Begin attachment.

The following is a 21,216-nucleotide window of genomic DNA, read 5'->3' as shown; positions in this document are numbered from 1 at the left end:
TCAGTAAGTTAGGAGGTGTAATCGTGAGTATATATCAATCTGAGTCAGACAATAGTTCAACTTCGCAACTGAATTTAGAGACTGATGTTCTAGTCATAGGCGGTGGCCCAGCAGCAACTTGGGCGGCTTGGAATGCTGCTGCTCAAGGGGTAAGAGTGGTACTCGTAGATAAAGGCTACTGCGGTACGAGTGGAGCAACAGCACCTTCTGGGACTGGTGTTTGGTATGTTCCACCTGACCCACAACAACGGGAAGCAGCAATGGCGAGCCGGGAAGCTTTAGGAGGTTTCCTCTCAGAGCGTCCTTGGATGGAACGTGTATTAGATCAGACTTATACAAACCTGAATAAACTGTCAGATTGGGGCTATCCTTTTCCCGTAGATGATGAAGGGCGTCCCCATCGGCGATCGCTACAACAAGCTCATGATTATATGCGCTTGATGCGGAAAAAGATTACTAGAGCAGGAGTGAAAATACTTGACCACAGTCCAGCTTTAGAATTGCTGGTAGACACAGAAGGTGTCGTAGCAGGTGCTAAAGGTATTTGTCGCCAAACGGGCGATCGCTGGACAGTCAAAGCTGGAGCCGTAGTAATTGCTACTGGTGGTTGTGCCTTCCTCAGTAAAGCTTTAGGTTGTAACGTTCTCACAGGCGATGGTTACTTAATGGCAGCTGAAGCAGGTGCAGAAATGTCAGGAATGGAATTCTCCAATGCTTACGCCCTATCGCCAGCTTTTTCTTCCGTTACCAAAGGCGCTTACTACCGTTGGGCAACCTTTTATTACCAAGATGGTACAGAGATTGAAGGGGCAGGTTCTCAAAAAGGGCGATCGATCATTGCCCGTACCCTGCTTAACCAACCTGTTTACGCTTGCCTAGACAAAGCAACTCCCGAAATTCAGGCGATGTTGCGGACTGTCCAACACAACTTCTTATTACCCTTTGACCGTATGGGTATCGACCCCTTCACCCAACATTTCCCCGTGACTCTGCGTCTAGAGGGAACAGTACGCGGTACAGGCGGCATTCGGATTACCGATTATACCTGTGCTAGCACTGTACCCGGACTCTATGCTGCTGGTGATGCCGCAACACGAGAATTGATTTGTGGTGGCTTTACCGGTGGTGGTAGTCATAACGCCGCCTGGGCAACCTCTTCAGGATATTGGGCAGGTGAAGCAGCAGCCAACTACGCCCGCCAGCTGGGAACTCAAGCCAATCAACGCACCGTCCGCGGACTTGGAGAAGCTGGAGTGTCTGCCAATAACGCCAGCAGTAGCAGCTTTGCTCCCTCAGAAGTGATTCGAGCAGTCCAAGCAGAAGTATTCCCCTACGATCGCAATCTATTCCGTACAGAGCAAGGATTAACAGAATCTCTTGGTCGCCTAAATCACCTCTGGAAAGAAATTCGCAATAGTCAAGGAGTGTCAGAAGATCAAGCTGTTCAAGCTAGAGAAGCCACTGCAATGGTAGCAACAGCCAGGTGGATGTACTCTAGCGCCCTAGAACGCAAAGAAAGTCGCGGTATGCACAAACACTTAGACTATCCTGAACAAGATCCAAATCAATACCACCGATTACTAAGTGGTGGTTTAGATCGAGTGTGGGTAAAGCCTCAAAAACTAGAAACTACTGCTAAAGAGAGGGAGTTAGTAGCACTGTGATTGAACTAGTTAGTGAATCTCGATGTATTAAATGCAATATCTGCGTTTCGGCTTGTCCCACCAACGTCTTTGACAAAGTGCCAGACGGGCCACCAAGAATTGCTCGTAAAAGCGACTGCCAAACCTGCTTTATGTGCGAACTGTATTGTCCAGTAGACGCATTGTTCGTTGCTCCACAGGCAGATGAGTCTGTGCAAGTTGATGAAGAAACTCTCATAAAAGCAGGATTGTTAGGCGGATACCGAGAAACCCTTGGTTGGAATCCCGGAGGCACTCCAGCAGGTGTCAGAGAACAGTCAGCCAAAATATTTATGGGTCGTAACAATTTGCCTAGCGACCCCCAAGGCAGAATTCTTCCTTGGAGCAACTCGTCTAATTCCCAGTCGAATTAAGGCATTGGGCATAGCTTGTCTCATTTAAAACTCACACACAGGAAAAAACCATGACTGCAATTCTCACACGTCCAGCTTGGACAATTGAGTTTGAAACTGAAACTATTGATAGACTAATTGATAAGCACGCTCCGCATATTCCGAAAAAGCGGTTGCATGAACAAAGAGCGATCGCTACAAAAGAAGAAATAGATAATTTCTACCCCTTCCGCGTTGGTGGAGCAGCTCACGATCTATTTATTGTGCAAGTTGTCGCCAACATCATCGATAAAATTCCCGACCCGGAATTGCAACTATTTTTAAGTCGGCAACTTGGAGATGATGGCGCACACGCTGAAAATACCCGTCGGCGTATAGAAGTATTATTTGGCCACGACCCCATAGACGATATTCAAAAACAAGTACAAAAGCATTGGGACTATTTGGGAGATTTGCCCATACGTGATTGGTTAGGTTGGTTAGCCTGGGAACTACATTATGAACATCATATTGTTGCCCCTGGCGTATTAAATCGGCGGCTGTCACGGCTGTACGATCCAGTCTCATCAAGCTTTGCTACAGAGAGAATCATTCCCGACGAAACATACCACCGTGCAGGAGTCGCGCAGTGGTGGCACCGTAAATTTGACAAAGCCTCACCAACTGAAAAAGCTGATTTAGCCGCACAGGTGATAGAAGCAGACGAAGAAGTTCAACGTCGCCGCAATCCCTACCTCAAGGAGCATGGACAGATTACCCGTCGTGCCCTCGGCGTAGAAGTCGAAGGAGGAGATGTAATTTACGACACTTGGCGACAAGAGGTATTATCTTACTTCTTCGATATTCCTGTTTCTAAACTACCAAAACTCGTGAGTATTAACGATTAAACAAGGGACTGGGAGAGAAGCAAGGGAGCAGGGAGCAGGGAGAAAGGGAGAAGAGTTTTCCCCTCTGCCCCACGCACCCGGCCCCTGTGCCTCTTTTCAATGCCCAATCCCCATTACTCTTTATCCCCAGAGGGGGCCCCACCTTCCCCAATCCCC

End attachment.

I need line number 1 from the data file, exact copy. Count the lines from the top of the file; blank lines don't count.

The following is a 21,216-nucleotide window of genomic DNA, read 5'->3' as shown; positions in this document are numbered from 1 at the left end: